Rubin Schron Makes Unsolicited Offer to Buy the Empire State Building for $2 Billion
His Offer Raises New Questions About Existing Plan For REIT IPO.
The Rubin Schron Offer
Reuters reports that last week Cammeby’s International Group, a privately held company headed by real-estate mogul Rubin “Ruby” Schron, made an unsolicited offer to buy the Empire State Building for cash for US$2 billion from Peter Malkin, the Malkin family and the investment group which currently owns it. Peter is Chairman of Malkin Properties and his son Anthony Malkin is the President. Even though minority shareholders they effectively control the property through limited liability entity Malkin Holdings.
Both the Malkins and the Helmsely Trust, which separately majority-owns a sublease for operating the building, would have to approve the proposed deal. It would also have to be endorsed by other investors in the property.
The offer, described as “out of left-field” by the Wall St Journal, was set in motion by Stephen Meister, a lawyer who represents a group of investors who are not in favor of Peter Malkin’s own plan that is now in a state of advanced progress to roll up the Empire State Building and more than 17 other properties his family controls into a real estate investment trust (REIT) called Empire State Realty Trust Inc, which is intended to become publicly traded and also to raise cash in an IPO.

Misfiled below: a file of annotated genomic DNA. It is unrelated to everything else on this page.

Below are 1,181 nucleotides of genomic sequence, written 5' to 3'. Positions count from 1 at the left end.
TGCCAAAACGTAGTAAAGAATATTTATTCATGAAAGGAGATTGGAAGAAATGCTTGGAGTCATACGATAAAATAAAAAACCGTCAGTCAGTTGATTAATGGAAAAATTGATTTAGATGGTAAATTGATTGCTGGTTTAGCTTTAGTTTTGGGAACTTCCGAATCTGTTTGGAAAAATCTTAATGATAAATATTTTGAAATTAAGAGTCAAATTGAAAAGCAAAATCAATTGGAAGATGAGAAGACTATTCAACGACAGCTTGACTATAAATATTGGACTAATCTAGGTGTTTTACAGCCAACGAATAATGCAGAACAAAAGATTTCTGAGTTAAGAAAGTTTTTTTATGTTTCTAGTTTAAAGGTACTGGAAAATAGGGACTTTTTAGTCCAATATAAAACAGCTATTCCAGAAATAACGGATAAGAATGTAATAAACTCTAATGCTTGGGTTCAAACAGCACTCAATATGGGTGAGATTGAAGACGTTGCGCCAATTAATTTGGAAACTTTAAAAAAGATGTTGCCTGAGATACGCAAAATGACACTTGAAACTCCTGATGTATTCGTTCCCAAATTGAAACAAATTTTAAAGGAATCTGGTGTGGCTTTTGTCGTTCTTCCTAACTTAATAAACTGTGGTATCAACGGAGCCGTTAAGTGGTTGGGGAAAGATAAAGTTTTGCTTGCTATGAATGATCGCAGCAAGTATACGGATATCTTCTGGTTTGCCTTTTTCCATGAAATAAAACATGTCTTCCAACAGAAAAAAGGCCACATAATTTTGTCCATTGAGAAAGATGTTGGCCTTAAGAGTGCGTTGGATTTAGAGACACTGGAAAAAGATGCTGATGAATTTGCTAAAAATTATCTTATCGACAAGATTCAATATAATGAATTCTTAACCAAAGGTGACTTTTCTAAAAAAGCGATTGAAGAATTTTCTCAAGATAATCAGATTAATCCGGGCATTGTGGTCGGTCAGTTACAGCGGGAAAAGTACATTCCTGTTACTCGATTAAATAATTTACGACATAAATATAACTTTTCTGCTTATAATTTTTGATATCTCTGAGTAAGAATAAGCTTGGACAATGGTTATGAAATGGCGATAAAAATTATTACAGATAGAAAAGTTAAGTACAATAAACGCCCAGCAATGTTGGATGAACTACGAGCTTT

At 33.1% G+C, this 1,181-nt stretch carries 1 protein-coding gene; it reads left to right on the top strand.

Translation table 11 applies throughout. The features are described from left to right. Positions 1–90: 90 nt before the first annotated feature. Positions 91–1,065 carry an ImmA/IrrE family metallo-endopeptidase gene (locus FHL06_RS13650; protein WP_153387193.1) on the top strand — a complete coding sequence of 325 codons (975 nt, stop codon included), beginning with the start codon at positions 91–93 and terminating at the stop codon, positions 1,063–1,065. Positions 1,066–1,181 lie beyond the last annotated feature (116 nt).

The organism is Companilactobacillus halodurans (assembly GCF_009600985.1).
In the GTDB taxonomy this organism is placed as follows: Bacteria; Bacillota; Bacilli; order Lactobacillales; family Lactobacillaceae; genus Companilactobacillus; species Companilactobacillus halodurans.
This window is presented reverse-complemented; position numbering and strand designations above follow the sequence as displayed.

Rubin Schron’s new offer is contingent on buying both the building from the investors and the operating lease from the Helmsely Trust, according to the offer letter. The offer will remain on the table for 60 days and has a closing period of 90 days, with a US$50 million non-refundable deposit to be paid on signature of the contract. Meister’s son Jason Meister, a vice president with real estate brokerage Avison Young, brokered the deal apparently. The offer letter was made public by Meister’s law firm Meister, Seelig & Fein LLC.